As if Mexico didn’t have enough to worry about these days. (And, by association, the United States as well.) Mexicans go to the polls this weekend to select new leaders, and if the early polling numbers are any indication, we could be seeing a return to a not terribly grand old tradition.
Twelve years after the Institutional Revolutionary Party (PRI) lost power, polls show its candidate, Enrique Pena Nieto, heading into the vote with a double-digit lead over his opponents, despite lingering doubts about the party.
Tainted by corruption, electoral fraud and occasional bouts of brutal authoritarianism during its 71 years in power, the PRI was voted out in 2000. But it has bounced back, helped by the economic malaise and a tide of lawlessness that have plagued Mexico under the conservative National Action Party, or PAN…
After ending the PRI’s rule in 2000, the PAN raised hopes of a new dawn for democracy in Mexico. But years of weak growth and the death of more than 55,000 people in drug-related killings since 2007 have eroded its popularity.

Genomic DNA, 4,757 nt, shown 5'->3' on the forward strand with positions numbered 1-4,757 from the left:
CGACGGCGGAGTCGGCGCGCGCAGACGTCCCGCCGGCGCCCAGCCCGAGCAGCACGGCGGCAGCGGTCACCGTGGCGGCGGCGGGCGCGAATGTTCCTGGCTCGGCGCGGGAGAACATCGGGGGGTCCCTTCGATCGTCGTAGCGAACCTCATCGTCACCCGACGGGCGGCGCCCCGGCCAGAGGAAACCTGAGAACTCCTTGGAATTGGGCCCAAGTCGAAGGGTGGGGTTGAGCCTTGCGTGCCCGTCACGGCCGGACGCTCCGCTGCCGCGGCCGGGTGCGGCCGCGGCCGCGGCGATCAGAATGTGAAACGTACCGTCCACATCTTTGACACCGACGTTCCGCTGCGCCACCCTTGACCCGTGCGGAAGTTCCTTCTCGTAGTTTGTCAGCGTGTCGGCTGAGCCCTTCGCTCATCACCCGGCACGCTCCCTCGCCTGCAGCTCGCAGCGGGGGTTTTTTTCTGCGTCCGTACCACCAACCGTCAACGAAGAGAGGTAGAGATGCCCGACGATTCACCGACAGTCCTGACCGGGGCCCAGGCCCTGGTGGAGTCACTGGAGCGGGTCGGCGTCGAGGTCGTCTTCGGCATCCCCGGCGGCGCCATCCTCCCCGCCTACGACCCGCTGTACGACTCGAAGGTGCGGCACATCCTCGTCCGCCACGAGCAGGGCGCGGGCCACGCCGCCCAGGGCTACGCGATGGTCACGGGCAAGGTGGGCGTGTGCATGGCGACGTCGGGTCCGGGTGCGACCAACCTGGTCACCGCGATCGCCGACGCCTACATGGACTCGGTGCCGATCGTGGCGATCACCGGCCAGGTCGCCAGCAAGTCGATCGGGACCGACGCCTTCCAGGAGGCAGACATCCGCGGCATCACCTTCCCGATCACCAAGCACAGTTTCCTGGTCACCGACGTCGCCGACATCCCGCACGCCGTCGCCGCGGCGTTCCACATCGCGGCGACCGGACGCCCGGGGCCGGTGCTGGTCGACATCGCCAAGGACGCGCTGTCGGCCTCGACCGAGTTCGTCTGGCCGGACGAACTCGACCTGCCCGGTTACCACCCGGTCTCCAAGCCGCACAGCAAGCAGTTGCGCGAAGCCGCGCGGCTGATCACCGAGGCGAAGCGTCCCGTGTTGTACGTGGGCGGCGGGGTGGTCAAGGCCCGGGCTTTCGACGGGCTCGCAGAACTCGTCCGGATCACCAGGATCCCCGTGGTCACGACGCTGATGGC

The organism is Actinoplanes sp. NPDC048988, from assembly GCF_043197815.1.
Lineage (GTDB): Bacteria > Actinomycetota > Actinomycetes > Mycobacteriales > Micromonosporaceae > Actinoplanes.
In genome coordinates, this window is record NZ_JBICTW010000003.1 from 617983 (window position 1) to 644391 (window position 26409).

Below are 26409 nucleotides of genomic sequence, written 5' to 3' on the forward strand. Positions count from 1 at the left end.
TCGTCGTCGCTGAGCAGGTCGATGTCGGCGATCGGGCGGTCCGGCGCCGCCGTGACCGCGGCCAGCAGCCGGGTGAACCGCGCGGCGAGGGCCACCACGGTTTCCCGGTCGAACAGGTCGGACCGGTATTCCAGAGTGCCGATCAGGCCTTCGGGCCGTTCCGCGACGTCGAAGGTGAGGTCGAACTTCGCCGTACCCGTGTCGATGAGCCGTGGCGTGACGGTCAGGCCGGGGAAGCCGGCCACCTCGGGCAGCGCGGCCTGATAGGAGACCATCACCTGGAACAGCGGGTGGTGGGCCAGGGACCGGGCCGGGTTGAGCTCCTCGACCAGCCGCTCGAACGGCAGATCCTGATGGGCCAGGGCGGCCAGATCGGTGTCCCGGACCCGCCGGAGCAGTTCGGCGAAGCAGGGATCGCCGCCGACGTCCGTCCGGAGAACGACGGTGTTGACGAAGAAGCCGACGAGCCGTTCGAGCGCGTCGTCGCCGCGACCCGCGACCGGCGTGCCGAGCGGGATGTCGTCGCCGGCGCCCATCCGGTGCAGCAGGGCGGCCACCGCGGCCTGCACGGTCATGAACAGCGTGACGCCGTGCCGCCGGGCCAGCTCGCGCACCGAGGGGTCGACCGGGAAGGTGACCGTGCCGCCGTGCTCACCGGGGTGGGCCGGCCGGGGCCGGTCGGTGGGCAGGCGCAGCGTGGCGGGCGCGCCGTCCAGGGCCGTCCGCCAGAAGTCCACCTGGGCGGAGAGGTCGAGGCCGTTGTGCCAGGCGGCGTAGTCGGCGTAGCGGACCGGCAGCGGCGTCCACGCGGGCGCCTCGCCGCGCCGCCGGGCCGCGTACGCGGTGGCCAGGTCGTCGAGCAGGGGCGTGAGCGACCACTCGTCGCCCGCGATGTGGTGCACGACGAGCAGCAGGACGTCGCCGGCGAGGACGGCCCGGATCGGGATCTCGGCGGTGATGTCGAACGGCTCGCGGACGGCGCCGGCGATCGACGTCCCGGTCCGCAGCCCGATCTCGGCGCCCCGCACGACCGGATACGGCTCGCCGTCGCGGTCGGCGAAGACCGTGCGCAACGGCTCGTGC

The PRI’s history is a fairly epic tale which could have come straight out of a Godfather movie script. Their amazing ability to win elections with more than 70% of the vote for decade after decade was truly spectacular, what with the 141% turnout they could usually manage. People were frequently even more afraid of the government than they were of the gangs and tales of official abuse and violence against citizens were common.
The PRI claims that they changed, cleaned house and moved forward to an open, honest democratic future. Of course, that’s a lot easier to say than to actually do. But it looks like they may get the chance to prove it starting tonight if Nieto pulls out a win. Everything old is new again, eh?